[Haskell-cafe] Private packages on hackage

Roman Cheplyaka roma at ro-che.info
Thu Sep 3 07:42:32 UTC 2015

On 03/09/15 04:42, Alan & Kim Zimmerman wrote:
> Hi all
> I had a chat with Duncan Coutts of Well-Typed about the possibility of
> an extension to hackage which would allow private packages to be
> uploaded and managed by hackage, for a fee.
> The idea is that it operates in a similar fashion to GitHub, where
> public packages are free, but there is a monthly fee for hosting private
> packages. This would give commercial organisations wanting to get
> started with Haskell a simple way to host their packages, so that
> members of the organisation could see the private and public packages
> when logged in, and cabal install would work as expected with the superset.
> Duncan is worried about the up-front effort required vs an uncertain return.
> Personally I think that this could be a good way to fund the hackage
> infrastructure.
> So the question is, apart from me, would anyone be interested in such a
> feature?

This raises the question of who hackage belongs to.

Historically hackage has been a public service with no-one in particular
behind it. Well-Typed volunteered to work on it occasionally, but there
wasn't a sense of ownership or responsibility.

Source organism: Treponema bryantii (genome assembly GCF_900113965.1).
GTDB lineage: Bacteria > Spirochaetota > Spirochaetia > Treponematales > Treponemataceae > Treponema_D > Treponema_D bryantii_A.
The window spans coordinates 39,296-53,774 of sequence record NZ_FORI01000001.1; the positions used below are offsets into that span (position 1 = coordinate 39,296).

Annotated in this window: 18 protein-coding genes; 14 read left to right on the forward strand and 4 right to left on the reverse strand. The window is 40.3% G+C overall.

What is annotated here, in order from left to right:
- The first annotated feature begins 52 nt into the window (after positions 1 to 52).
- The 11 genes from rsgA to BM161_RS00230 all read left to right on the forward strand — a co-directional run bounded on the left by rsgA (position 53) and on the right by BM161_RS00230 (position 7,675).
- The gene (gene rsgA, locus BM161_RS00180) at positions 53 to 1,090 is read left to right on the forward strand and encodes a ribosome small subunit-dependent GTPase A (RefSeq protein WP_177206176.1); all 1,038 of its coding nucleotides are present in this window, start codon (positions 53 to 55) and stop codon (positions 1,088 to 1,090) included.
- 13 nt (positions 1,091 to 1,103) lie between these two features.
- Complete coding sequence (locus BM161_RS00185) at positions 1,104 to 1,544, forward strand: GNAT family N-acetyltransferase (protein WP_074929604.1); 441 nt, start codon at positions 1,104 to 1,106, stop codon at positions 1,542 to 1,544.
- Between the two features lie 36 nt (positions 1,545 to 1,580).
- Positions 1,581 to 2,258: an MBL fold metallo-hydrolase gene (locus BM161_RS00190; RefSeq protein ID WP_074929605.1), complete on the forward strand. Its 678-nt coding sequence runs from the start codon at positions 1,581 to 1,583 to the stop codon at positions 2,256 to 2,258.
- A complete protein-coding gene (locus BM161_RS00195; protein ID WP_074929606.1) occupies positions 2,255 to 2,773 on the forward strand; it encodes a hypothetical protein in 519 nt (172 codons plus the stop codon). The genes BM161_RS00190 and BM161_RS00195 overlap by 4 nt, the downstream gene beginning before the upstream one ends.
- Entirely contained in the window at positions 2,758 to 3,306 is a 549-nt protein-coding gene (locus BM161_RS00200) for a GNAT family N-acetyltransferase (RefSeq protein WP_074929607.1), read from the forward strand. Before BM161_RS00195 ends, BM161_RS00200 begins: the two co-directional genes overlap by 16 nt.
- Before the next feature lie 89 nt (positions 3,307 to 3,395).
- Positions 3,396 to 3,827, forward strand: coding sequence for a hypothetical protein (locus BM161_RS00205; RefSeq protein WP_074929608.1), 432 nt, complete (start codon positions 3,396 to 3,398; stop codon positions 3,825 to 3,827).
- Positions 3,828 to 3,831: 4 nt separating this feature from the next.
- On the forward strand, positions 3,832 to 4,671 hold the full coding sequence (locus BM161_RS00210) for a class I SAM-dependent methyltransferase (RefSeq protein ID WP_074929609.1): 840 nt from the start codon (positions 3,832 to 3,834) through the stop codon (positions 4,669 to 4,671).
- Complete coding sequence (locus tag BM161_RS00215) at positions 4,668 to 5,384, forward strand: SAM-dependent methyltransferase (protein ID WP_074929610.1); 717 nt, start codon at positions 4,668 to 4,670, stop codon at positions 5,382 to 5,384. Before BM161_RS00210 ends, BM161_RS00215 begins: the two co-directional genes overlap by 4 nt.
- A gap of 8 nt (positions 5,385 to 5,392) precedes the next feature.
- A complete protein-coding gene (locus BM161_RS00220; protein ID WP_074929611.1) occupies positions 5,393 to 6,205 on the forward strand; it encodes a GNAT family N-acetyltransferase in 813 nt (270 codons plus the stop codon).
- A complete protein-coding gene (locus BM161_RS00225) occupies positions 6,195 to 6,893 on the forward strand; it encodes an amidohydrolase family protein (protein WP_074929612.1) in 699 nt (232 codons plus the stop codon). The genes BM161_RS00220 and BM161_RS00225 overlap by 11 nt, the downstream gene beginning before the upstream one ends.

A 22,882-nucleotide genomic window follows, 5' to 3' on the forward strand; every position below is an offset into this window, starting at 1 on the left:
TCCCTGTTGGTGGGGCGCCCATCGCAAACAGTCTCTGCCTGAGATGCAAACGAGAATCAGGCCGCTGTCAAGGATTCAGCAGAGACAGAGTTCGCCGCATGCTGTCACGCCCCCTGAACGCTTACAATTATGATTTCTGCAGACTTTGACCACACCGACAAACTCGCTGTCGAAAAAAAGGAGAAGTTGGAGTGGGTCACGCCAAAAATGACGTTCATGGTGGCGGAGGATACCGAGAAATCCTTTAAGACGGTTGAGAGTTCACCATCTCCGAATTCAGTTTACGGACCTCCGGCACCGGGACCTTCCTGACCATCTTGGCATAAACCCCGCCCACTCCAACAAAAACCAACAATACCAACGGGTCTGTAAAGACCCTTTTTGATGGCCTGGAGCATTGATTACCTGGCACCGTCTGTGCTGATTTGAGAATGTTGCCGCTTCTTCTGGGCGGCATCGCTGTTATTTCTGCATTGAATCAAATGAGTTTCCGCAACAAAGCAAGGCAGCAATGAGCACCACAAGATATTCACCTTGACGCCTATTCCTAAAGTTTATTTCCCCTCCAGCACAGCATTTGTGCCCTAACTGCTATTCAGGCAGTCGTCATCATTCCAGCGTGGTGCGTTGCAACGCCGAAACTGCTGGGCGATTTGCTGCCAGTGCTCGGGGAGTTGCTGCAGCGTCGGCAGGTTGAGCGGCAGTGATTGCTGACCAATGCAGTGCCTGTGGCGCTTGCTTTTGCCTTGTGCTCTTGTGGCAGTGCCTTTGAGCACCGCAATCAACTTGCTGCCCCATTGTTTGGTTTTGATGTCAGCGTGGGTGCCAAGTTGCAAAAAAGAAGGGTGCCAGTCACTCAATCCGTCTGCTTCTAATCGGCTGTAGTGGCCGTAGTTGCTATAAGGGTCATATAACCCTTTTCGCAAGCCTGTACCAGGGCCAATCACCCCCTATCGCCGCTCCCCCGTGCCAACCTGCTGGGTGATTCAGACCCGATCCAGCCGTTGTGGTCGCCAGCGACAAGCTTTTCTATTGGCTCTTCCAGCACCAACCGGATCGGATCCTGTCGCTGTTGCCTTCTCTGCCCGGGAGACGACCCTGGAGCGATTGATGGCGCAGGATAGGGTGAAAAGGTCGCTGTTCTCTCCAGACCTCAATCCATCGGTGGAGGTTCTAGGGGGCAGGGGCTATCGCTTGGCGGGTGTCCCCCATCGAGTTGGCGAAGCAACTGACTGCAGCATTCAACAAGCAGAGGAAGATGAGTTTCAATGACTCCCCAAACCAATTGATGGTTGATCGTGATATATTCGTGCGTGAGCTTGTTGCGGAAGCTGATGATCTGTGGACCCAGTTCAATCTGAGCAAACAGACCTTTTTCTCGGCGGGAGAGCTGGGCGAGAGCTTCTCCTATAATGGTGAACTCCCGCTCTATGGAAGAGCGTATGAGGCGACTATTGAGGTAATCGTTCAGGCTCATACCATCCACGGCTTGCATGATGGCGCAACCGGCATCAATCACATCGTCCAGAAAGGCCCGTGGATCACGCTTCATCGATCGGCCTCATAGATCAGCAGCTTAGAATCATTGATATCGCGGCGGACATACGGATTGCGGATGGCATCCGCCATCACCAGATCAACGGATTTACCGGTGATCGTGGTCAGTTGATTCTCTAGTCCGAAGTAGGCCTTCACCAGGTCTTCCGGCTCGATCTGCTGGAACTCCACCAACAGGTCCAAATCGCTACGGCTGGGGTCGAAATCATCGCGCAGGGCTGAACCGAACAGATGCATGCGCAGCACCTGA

(At least that was how it looked to me.)

Such a service I wouldn't put my private code on.

Recently it seems like Well-Typed started to put more and more effort
into hackage. Perhaps the next logical step is to take formal ownership
of hackage (or make their own clone of hackage providing this feature);
then Alan's idea would make more sense.

For instance, I'd have less of a problem using a similar service from FP
Complete, because I know they are running it.

At Signal Vine, we've already developed the infrastructure around
hosting and building packages, but otherwise I would consider using such
a service depending on what features it provides and how well it fits
out process (and how much it costs, obviously). Bare hackage with
private packages wouldn't cut it; if it did, we'd just run our own
hackage server.


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